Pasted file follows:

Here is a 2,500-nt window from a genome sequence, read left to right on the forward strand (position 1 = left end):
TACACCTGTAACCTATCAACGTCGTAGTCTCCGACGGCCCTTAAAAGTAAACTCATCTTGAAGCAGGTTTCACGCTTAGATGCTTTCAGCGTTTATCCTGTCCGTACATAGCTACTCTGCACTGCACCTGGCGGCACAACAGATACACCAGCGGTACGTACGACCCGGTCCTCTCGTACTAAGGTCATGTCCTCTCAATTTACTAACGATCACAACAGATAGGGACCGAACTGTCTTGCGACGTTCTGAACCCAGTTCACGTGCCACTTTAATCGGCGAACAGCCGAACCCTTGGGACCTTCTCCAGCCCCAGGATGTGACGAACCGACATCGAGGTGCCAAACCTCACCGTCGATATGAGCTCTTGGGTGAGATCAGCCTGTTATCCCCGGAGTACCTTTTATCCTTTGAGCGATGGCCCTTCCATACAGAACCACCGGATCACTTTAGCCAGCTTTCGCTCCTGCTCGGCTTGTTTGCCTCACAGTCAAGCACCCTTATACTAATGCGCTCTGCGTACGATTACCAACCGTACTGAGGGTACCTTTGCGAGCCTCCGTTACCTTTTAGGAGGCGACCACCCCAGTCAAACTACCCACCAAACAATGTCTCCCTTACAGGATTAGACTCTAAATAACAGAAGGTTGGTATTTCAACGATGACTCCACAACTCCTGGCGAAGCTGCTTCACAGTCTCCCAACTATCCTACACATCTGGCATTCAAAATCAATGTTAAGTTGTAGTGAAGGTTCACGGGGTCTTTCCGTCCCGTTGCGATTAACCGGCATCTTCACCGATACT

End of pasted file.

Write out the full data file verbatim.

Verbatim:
Here is a 2,500-nt window from a genome sequence, read left to right on the forward strand (position 1 = left end):
TACACCTGTAACCTATCAACGTCGTAGTCTCCGACGGCCCTTAAAAGTAAACTCATCTTGAAGCAGGTTTCACGCTTAGATGCTTTCAGCGTTTATCCTGTCCGTACATAGCTACTCTGCACTGCACCTGGCGGCACAACAGATACACCAGCGGTACGTACGACCCGGTCCTCTCGTACTAAGGTCATGTCCTCTCAATTTACTAACGATCACAACAGATAGGGACCGAACTGTCTTGCGACGTTCTGAACCCAGTTCACGTGCCACTTTAATCGGCGAACAGCCGAACCCTTGGGACCTTCTCCAGCCCCAGGATGTGACGAACCGACATCGAGGTGCCAAACCTCACCGTCGATATGAGCTCTTGGGTGAGATCAGCCTGTTATCCCCGGAGTACCTTTTATCCTTTGAGCGATGGCCCTTCCATACAGAACCACCGGATCACTTTAGCCAGCTTTCGCTCCTGCTCGGCTTGTTTGCCTCACAGTCAAGCACCCTTATACTAATGCGCTCTGCGTACGATTACCAACCGTACTGAGGGTACCTTTGCGAGCCTCCGTTACCTTTTAGGAGGCGACCACCCCAGTCAAACTACCCACCAAACAATGTCTCCCTTACAGGATTAGACTCTAAATAACAGAAGGTTGGTATTTCAACGATGACTCCACAACTCCTGGCGAAGCTGCTTCACAGTCTCCCAACTATCCTACACATCTGGCATTCAAAATCAATGTTAAGTTGTAGTGAAGGTTCACGGGGTCTTTCCGTCCCGTTGCGATTAACCGGCATCTTCACCGATACT